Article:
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Carlyle, KfW join forces in effort to buy Thyssenkrupp warship division, sources say

FILE PHOTO: Christening ceremony of two ThyssenKrupp Marine Systems' submarines ordered by Singapore, in Kiel, Germany

By Christoph Steitz, Emma-Victoria Farr and Tom Käckenhoff

FRANKFURT/DUESSELDORF (Reuters) - Private equity firm Carlyle and German development bank KfW are in talks to jointly buy most of Thyssenkrupp's submarine unit, three people familiar with the matter said, in the latest sign of how the Ukraine war is reshaping Europe's defence sector.

The plan to join forces and take a majority stake in Thyssenkrupp Marine Systems (TKMS) reflects growing investor interest in defence assets as well as efforts by Berlin to keep control over what it considers to be key military technology.

All three parties are holding talks about a deal that would hand Carlyle a majority stake in TKMS, while state-owned lender KfW would hold a blocking minority, the people said. Thyssenkrupp would own a minority stake, they said.


Carlyle and KfW declined to comment.

Thyssenkrupp is currently running a dual-track process for TKMS, which could result in either a sale or spin-off of the division that makes submarines, frigates as well as sensor and mine-hunting technology.

A deal would be a milestone in Thyssenkrupp Chief Executive Miguel Lopez's efforts to disentangle the sprawling conglomerate, which is also in the process of selling a stake in its steel unit to Czech billionaire Daniel Kretinsky.

KfW has completed a preliminary review into a possible deal and is now preparing a deeper assessment of the asset, which could be valued at between 1.2 billion to 1.6 billion euros ($1.3-$1.7 billion), as part of a two-stage process, the sources familiar with the matter said.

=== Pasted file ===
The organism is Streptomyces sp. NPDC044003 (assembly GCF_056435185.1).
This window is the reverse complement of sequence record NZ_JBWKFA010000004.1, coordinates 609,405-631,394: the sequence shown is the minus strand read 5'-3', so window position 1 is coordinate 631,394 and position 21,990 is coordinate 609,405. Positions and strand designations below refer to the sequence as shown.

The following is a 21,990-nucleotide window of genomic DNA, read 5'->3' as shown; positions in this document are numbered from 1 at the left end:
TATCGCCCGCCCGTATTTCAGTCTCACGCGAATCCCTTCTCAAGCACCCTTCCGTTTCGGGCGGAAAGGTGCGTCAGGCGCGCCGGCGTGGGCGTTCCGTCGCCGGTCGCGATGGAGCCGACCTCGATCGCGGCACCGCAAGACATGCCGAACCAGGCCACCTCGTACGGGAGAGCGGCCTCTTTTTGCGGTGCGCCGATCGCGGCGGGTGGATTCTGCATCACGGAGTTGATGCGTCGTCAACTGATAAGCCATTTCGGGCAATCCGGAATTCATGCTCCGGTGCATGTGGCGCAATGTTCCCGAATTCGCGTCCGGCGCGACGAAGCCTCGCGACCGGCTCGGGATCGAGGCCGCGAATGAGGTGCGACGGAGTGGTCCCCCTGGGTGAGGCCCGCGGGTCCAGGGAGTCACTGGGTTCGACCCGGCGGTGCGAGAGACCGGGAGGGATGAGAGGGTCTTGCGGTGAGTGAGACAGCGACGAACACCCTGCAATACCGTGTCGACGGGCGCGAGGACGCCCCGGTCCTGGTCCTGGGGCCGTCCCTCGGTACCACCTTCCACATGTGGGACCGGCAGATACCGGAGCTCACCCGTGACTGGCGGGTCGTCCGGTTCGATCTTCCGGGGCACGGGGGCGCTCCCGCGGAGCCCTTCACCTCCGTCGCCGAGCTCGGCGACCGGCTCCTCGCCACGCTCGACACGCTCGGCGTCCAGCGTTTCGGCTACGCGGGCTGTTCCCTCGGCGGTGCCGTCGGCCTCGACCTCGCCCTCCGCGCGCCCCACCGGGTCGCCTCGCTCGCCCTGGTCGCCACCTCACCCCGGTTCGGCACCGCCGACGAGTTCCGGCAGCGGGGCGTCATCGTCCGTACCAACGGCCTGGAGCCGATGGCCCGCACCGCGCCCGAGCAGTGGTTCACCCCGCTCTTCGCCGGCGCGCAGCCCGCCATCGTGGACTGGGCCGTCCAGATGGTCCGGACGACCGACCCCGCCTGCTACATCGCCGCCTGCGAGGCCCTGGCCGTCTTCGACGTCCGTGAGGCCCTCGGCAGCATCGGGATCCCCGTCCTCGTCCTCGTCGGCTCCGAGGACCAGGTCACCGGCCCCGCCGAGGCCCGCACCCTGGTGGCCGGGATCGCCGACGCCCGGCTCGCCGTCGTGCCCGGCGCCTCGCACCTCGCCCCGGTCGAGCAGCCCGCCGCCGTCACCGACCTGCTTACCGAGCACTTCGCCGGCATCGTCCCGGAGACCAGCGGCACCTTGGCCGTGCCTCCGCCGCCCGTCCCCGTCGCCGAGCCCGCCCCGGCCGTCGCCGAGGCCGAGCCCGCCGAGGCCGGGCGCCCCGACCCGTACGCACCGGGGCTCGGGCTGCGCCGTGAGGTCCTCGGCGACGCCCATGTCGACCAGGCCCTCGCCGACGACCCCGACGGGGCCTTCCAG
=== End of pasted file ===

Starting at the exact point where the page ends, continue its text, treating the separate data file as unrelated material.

Berlin is ready in principle to take a stake in TKMS via KfW but requires more information on the division's business strategy. "We won't buy in blindly," a senior government source said.

Separately, Carlyle, which has been carrying out due diligence at TKMS for the past months, confirmed its interest in a letter to Thyssenkrupp's supervisory board last month in which it asked for more detailed discussions, the people added.

Delegations of both Carlyle and KfW recently visited TKMS sites in Germany for continued negotiations, the people said.

If all parties are aligned an agreement could be reached as soon as September, the end of Thyssenkrupp's fiscal year, two of the people said.


No decisions have been made and talks could be delayed or fall apart, the people said, pointing to potential differences over valuation or other conditions that could emerge down the line.

A spokesperson for Thyssenkrupp confirmed it was running a dual-track process for TKMS and that it was in talks with Carlyle and the German government.

Efforts to sell TKMS reflect a change in Europe's defence policy in the wake of Russia's war on Ukraine, which has provided momentum for potential consolidation in a sector traditionally dominated by national interests.

The idea behind a sale of TKMS is to take a first step to create a consolidation platform which might pave the way for pan-European tie-ups or mergers in the future, something industry executives have championed for years.

Italy's Fincantieri, which already cooperates with TKMS, has been keen on a tie-up, its CEO Pierroberto Folgiero said last year.

CEO Lopez said this week that the process for TKMS, which employs 7,880 and accounted for 11.4% of the Thyssenkrupp group's 703 million euros in adjusted EBIT last year, was ongoing.

"We're further along than ever before," he said.

Unlike a spin-off, a sale does not require approval at Thyssenkrupp's annual general meeting, potentially making it the more straight-forward option, the people said.

Labour union IG Metall is participating in the process for TKMS and held talks with Carlyle last month, as the union aims for a best and fair owner agreement to protect sites and jobs.

The substantial involvement of unions is seen as an advantage in current negotiations compared to the sales process for Thyssenkrupp's steel unit, where IG Metall and management have clashed.

($1 = 0.9293 euros)

(Reporting by Christoph Steitz, Emma-Victoria Farr, Tom Kaeckenhoff and Andreas Rinke; Editing by Susan Fenton)